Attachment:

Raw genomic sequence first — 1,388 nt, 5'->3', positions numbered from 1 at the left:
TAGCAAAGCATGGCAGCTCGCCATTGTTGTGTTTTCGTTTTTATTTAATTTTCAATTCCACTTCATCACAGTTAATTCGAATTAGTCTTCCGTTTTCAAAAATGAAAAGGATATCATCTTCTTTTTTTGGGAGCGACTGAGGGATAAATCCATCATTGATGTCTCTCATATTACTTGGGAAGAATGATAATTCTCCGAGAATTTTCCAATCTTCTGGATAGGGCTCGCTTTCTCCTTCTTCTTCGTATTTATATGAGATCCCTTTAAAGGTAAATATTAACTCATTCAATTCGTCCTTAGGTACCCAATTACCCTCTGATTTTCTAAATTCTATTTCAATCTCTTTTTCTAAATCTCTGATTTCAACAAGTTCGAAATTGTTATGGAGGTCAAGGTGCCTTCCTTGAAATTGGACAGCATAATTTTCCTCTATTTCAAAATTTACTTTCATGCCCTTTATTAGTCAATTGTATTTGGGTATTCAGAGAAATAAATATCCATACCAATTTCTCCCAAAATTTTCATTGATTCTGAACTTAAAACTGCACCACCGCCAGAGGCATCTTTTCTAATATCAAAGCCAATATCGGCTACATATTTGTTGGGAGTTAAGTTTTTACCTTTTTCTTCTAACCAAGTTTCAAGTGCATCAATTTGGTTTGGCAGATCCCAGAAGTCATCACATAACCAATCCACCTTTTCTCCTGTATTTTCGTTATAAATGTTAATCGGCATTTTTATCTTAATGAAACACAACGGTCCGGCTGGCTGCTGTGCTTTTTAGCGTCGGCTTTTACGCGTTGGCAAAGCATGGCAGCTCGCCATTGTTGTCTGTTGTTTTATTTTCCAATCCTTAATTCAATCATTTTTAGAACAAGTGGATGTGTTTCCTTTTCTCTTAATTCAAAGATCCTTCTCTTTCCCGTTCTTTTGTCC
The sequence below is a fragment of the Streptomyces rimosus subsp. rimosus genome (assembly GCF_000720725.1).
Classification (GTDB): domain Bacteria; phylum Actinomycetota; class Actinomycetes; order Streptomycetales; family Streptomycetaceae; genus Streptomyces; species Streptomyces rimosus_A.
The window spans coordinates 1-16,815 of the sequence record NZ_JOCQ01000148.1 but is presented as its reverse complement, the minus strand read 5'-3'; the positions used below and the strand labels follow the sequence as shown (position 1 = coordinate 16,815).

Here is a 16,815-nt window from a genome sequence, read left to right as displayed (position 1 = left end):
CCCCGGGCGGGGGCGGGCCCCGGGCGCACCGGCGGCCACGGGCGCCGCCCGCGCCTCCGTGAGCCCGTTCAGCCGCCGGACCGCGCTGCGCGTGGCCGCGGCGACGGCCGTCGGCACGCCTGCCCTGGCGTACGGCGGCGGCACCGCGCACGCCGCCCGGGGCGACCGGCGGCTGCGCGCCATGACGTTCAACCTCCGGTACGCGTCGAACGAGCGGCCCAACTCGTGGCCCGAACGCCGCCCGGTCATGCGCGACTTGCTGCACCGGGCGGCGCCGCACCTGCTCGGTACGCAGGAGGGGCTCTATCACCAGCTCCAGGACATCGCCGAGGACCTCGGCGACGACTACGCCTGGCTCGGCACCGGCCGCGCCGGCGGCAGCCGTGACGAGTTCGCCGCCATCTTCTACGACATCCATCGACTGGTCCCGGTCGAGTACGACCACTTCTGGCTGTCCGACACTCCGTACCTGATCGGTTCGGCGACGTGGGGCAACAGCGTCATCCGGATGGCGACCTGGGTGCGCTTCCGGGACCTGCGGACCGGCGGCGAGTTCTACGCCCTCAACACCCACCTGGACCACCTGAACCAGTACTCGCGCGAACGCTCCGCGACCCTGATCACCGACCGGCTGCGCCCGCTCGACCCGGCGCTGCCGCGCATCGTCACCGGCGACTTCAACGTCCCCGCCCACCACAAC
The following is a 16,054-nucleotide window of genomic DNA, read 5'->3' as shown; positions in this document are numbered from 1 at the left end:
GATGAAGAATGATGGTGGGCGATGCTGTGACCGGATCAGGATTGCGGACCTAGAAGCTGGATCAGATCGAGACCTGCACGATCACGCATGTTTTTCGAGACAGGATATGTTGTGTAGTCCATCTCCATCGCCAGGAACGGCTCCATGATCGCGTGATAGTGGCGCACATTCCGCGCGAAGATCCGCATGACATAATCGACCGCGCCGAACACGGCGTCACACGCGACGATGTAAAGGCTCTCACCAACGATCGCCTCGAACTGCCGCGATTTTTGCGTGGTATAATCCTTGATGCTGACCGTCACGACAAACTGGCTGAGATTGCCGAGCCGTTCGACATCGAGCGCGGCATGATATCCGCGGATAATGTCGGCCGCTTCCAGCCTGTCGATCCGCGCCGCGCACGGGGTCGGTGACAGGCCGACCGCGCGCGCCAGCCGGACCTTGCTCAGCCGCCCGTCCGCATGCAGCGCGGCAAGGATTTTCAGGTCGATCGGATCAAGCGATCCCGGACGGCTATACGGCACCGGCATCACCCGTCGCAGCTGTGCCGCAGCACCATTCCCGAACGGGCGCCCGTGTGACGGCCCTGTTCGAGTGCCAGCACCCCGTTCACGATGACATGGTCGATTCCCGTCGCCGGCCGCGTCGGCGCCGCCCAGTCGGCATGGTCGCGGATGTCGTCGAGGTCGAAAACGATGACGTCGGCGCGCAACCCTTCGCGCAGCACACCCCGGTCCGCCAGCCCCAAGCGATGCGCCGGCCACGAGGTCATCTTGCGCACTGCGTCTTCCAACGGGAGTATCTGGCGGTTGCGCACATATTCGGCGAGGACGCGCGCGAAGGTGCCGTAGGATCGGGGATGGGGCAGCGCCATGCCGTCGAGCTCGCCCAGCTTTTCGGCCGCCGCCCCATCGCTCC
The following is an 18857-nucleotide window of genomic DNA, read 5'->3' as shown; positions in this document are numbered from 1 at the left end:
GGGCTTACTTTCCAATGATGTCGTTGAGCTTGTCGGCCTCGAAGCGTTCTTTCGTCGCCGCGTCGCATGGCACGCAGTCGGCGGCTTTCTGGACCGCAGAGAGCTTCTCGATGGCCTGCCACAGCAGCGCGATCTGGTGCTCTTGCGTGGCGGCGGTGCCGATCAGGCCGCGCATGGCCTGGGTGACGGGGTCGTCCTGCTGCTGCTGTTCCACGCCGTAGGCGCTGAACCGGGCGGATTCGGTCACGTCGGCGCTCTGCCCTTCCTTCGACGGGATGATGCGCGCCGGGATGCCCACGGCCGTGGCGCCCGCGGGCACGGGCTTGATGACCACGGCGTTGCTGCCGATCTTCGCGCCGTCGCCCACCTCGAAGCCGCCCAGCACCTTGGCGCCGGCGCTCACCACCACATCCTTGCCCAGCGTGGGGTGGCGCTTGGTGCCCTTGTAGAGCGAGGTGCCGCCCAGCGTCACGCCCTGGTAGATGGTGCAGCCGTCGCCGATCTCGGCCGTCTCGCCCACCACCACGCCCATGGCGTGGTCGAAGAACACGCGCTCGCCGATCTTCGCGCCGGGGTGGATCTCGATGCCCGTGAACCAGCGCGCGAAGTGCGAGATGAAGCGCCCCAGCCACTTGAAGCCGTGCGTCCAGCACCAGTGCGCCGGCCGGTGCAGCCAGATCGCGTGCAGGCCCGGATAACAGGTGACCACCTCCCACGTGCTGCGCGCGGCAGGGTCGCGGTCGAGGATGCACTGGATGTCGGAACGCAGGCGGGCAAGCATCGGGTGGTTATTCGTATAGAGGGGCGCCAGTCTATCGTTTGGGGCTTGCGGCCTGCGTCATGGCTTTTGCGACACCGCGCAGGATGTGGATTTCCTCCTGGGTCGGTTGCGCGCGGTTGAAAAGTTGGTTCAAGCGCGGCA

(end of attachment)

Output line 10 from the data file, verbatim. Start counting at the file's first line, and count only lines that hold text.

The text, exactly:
The following is an 18857-nucleotide window of genomic DNA, read 5'->3' as shown; positions in this document are numbered from 1 at the left end: